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News Comments > Morning Safety Dance
8. Re: Morning Safety Dance Mar 29, 2013, 13:33 Scottish Martial Arts
PropheT wrote on Mar 29, 2013, 12:25:
The job of her department is to monitor and understand threats, potential threats, communication mediums used to initiate them, and so on. If she hasn't used email in 10 years and is unfamiliar with modern social communication sites it makes it much harder to make decisions based on how they should be handled in respect to her department's needs.

To make it simple, have you ever had a job where middle management had no idea what you do for a living, but still made decisions about how you do it and when, and why, and the resources involved, based on views that didn't necessarily mesh with the reality of your work? It's like that, and it's not an unreasonable point of view.

I am unconvinced that terrorists are coordinating their plots through Twitter with enough regularity that it is a good use of the Secretary of Homeland Security's time to be tweeting with any frequency. One can understand what Twitter is, how to use it, and how, under limited circumstances, it can be quite useful, while recognizing that little, if any, of your time would be productively spent in using it. If Napolitano didn't know what Twitter was, or couldn't figure out how to use GMail, I would be concerned. But if she just feels that her time is more productively spent elsewhere, then more power to her.
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News Comments > Morning Safety Dance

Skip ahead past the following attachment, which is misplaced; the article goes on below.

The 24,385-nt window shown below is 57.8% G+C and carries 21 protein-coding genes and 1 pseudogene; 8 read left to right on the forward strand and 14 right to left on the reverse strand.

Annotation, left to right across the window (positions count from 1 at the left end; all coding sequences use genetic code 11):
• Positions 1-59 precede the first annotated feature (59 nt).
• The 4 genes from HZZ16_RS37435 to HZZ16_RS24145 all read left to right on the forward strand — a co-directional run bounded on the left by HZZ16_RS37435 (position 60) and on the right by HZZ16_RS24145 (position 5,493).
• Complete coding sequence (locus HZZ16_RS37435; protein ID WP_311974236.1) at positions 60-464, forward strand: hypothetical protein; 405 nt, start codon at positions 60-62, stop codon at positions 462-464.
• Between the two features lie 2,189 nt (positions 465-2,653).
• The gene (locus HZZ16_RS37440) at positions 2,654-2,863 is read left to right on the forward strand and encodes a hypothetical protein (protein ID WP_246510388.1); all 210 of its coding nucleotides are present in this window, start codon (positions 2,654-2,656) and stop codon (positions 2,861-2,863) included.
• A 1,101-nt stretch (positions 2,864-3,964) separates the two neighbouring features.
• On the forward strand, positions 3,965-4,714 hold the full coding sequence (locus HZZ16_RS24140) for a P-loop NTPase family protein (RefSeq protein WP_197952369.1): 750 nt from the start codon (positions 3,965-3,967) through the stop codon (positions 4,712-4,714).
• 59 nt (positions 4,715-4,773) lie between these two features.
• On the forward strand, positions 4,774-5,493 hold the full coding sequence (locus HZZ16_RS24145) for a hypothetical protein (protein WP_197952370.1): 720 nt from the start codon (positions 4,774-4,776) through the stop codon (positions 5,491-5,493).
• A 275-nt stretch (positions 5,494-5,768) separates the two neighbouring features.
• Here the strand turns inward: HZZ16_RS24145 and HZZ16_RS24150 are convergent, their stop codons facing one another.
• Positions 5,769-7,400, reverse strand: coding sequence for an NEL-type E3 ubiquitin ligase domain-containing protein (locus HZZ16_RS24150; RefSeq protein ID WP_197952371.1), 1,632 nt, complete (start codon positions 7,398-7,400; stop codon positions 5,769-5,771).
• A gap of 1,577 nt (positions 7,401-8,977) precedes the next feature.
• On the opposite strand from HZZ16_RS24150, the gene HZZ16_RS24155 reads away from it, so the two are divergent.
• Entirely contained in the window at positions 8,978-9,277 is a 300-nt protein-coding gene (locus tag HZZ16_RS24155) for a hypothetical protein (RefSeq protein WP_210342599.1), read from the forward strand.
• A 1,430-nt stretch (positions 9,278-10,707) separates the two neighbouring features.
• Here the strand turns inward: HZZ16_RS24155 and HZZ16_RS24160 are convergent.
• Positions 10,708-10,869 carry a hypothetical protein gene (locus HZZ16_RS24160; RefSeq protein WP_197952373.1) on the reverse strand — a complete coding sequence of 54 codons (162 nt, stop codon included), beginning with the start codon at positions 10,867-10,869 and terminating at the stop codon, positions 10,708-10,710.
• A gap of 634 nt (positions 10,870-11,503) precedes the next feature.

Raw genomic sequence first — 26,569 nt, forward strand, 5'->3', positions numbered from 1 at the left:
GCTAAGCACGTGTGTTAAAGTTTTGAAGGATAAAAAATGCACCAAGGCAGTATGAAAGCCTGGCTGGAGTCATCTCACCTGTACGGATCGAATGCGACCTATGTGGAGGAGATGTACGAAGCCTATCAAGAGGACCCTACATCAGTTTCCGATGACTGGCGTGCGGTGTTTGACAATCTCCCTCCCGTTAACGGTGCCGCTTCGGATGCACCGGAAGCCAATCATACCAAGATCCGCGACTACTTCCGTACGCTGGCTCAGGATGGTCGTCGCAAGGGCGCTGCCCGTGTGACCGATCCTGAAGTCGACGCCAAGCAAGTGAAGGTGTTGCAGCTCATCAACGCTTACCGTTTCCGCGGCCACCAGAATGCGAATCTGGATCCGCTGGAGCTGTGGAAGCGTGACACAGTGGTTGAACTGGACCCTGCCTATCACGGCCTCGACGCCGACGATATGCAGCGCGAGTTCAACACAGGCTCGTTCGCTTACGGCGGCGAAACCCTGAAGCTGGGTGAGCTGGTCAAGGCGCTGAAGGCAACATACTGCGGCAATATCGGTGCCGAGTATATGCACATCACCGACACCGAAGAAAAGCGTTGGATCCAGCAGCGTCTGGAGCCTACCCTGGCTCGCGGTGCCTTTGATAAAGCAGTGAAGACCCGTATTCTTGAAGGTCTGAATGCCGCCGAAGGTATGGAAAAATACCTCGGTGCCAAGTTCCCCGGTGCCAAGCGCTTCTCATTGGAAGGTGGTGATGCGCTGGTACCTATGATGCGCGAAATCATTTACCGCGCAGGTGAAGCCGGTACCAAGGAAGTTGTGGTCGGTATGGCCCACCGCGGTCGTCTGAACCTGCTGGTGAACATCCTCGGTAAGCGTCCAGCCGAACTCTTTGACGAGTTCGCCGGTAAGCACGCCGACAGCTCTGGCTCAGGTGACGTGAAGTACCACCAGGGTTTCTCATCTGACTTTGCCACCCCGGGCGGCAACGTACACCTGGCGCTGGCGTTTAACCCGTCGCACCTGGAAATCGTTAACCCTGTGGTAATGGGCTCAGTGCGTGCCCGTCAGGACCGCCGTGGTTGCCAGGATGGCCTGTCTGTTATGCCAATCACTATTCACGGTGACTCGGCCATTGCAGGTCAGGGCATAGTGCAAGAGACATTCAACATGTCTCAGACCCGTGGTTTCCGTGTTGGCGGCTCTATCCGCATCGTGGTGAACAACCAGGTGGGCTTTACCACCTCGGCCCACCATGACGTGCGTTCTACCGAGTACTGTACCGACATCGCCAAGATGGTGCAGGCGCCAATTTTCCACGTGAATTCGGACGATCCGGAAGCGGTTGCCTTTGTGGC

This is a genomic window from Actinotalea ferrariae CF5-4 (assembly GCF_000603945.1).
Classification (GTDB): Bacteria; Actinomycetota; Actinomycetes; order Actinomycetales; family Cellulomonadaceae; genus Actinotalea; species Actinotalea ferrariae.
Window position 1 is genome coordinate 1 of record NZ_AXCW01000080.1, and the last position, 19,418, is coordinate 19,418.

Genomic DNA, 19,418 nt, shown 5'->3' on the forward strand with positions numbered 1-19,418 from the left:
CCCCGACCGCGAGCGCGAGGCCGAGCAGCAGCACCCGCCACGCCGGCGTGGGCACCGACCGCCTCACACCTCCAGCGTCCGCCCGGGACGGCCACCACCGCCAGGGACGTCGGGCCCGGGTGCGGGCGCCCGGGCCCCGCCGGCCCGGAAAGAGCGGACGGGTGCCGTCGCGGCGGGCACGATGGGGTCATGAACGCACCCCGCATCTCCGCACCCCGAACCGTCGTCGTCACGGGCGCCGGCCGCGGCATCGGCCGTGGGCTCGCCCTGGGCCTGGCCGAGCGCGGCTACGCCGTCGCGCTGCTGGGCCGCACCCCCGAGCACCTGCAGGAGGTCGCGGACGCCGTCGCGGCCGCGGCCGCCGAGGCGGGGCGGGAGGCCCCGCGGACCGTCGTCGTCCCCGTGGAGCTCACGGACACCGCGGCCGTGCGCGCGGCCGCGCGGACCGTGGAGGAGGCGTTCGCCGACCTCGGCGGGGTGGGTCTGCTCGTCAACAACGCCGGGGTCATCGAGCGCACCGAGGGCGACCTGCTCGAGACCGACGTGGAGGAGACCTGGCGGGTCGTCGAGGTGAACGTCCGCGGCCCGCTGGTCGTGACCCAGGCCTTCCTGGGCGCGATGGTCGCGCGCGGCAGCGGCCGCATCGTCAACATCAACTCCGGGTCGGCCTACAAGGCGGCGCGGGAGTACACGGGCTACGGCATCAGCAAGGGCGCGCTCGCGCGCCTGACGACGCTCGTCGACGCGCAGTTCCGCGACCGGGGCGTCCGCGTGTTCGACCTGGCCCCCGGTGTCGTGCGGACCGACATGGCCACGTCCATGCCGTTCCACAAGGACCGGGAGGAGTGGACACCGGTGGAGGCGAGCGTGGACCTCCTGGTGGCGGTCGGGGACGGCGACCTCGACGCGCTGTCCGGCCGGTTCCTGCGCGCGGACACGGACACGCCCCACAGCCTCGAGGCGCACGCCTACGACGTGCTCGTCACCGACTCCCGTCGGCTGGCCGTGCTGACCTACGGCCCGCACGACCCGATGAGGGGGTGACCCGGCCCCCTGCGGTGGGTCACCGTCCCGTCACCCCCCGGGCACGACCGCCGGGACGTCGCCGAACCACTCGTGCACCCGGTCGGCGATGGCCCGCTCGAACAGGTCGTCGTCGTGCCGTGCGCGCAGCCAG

7. Re: Morning Safety Dance Mar 29, 2013, 13:16 Scottish Martial Arts
I really dont understand by what you mean when you put work in parenthesis.

Because unless you work in public relations, or some other job where your primary contribution to the organization is communicating information, then time spent on email is not productive time, but instead the necessary evil you have to complete before you can be productive. Let's say you're a programmer: you're being productive when you are writing and debugging code. You're not being productive when you're reading about upcoming meetings or changes in organizational policy. Those are both pieces of information you need to have, so it's not as if the time is wasted, but if you spend the first 90 minutes of your work day reading and answering email, that's 90 minutes where you're not writing and debugging code, or whatever your primary job is.

Email can be an effective tool, but in my experience, in most organizations, it is a poorly utilized timesink that detracts from, rather than enhances productivity. Most studies on the productivity effects of email would back me up on this point.